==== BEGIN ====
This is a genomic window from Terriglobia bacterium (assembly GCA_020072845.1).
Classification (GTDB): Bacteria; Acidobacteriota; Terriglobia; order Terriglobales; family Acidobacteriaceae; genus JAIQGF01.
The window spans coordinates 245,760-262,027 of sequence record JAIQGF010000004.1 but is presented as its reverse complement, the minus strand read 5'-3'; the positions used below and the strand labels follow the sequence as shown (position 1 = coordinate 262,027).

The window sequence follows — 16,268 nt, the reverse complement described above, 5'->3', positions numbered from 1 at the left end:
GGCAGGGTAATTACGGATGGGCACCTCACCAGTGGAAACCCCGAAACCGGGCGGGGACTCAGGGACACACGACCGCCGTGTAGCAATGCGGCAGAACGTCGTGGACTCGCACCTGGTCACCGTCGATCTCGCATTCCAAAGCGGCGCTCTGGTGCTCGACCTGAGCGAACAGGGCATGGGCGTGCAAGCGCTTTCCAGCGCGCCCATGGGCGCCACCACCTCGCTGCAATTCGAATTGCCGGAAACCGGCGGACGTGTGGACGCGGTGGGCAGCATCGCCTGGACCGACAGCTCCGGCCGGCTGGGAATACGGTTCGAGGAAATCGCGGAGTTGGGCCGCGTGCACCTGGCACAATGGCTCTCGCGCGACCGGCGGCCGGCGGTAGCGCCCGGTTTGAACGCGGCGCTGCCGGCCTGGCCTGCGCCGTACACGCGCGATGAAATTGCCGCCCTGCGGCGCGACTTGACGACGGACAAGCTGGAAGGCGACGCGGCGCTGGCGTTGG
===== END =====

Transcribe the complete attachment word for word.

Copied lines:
This is a genomic window from Terriglobia bacterium (assembly GCA_020072845.1).
Classification (GTDB): Bacteria; Acidobacteriota; Terriglobia; order Terriglobales; family Acidobacteriaceae; genus JAIQGF01.
The window spans coordinates 245,760-262,027 of sequence record JAIQGF010000004.1 but is presented as its reverse complement, the minus strand read 5'-3'; the positions used below and the strand labels follow the sequence as shown (position 1 = coordinate 262,027).

The window sequence follows — 16,268 nt, the reverse complement described above, 5'->3', positions numbered from 1 at the left end:
GGCAGGGTAATTACGGATGGGCACCTCACCAGTGGAAACCCCGAAACCGGGCGGGGACTCAGGGACACACGACCGCCGTGTAGCAATGCGGCAGAACGTCGTGGACTCGCACCTGGTCACCGTCGATCTCGCATTCCAAAGCGGCGCTCTGGTGCTCGACCTGAGCGAACAGGGCATGGGCGTGCAAGCGCTTTCCAGCGCGCCCATGGGCGCCACCACCTCGCTGCAATTCGAATTGCCGGAAACCGGCGGACGTGTGGACGCGGTGGGCAGCATCGCCTGGACCGACAGCTCCGGCCGGCTGGGAATACGGTTCGAGGAAATCGCGGAGTTGGGCCGCGTGCACCTGGCACAATGGCTCTCGCGCGACCGGCGGCCGGCGGTAGCGCCCGGTTTGAACGCGGCGCTGCCGGCCTGGCCTGCGCCGTACACGCGCGATGAAATTGCCGCCCTGCGGCGCGACTTGACGACGGACAAGCTGGAAGGCGACGCGGCGCTGGCGTTGG